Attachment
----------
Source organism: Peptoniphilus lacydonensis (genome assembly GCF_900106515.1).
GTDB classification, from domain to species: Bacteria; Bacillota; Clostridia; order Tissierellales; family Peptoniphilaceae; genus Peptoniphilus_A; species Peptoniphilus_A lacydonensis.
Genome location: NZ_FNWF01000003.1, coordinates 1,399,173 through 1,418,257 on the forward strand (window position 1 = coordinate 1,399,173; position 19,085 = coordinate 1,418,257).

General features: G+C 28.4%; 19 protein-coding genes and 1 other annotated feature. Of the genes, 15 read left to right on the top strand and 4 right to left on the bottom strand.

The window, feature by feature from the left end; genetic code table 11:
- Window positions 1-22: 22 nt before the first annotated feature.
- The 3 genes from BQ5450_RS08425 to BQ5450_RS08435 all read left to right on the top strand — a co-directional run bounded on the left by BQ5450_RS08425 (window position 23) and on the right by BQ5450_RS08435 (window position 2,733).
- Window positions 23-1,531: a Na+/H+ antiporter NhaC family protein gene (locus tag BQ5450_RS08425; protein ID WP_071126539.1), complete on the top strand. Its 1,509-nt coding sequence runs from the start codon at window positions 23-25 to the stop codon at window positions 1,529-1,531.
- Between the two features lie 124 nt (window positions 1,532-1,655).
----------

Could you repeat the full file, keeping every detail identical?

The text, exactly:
Source organism: Peptoniphilus lacydonensis (genome assembly GCF_900106515.1).
GTDB classification, from domain to species: Bacteria; Bacillota; Clostridia; order Tissierellales; family Peptoniphilaceae; genus Peptoniphilus_A; species Peptoniphilus_A lacydonensis.
Genome location: NZ_FNWF01000003.1, coordinates 1,399,173 through 1,418,257 on the forward strand (window position 1 = coordinate 1,399,173; position 19,085 = coordinate 1,418,257).

General features: G+C 28.4%; 19 protein-coding genes and 1 other annotated feature. Of the genes, 15 read left to right on the top strand and 4 right to left on the bottom strand.

The window, feature by feature from the left end; genetic code table 11:
- Window positions 1-22: 22 nt before the first annotated feature.
- The 3 genes from BQ5450_RS08425 to BQ5450_RS08435 all read left to right on the top strand — a co-directional run bounded on the left by BQ5450_RS08425 (window position 23) and on the right by BQ5450_RS08435 (window position 2,733).
- Window positions 23-1,531: a Na+/H+ antiporter NhaC family protein gene (locus tag BQ5450_RS08425; protein ID WP_071126539.1), complete on the top strand. Its 1,509-nt coding sequence runs from the start codon at window positions 23-25 to the stop codon at window positions 1,529-1,531.
- Between the two features lie 124 nt (window positions 1,532-1,655).